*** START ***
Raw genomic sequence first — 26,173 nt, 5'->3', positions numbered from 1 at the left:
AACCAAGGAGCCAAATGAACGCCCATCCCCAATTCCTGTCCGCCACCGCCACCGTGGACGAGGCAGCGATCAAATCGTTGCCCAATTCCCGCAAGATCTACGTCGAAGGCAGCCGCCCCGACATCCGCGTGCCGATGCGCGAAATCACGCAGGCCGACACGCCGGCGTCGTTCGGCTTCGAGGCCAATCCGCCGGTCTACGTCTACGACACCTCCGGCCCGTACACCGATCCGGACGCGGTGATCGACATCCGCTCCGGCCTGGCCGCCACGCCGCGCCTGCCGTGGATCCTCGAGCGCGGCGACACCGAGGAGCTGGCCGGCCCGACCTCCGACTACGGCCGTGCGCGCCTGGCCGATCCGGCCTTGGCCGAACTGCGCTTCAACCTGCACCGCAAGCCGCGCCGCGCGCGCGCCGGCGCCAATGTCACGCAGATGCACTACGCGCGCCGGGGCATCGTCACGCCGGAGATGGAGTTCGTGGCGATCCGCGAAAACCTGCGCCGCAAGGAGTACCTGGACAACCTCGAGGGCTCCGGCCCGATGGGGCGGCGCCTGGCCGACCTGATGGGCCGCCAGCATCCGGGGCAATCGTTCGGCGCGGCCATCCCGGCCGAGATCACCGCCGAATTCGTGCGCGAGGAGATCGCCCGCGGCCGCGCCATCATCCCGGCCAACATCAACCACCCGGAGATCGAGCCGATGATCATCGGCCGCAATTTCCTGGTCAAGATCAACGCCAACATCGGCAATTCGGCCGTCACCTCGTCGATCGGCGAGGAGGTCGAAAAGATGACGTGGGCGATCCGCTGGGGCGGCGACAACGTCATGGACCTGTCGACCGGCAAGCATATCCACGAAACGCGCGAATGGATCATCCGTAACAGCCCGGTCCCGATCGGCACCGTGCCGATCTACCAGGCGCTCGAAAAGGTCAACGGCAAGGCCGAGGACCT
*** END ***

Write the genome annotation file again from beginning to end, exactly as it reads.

Raw genomic sequence first — 26,173 nt, 5'->3', positions numbered from 1 at the left:
AACCAAGGAGCCAAATGAACGCCCATCCCCAATTCCTGTCCGCCACCGCCACCGTGGACGAGGCAGCGATCAAATCGTTGCCCAATTCCCGCAAGATCTACGTCGAAGGCAGCCGCCCCGACATCCGCGTGCCGATGCGCGAAATCACGCAGGCCGACACGCCGGCGTCGTTCGGCTTCGAGGCCAATCCGCCGGTCTACGTCTACGACACCTCCGGCCCGTACACCGATCCGGACGCGGTGATCGACATCCGCTCCGGCCTGGCCGCCACGCCGCGCCTGCCGTGGATCCTCGAGCGCGGCGACACCGAGGAGCTGGCCGGCCCGACCTCCGACTACGGCCGTGCGCGCCTGGCCGATCCGGCCTTGGCCGAACTGCGCTTCAACCTGCACCGCAAGCCGCGCCGCGCGCGCGCCGGCGCCAATGTCACGCAGATGCACTACGCGCGCCGGGGCATCGTCACGCCGGAGATGGAGTTCGTGGCGATCCGCGAAAACCTGCGCCGCAAGGAGTACCTGGACAACCTCGAGGGCTCCGGCCCGATGGGGCGGCGCCTGGCCGACCTGATGGGCCGCCAGCATCCGGGGCAATCGTTCGGCGCGGCCATCCCGGCCGAGATCACCGCCGAATTCGTGCGCGAGGAGATCGCCCGCGGCCGCGCCATCATCCCGGCCAACATCAACCACCCGGAGATCGAGCCGATGATCATCGGCCGCAATTTCCTGGTCAAGATCAACGCCAACATCGGCAATTCGGCCGTCACCTCGTCGATCGGCGAGGAGGTCGAAAAGATGACGTGGGCGATCCGCTGGGGCGGCGACAACGTCATGGACCTGTCGACCGGCAAGCATATCCACGAAACGCGCGAATGGATCATCCGTAACAGCCCGGTCCCGATCGGCACCGTGCCGATCTACCAGGCGCTCGAAAAGGTCAACGGCAAGGCCGAGGACCT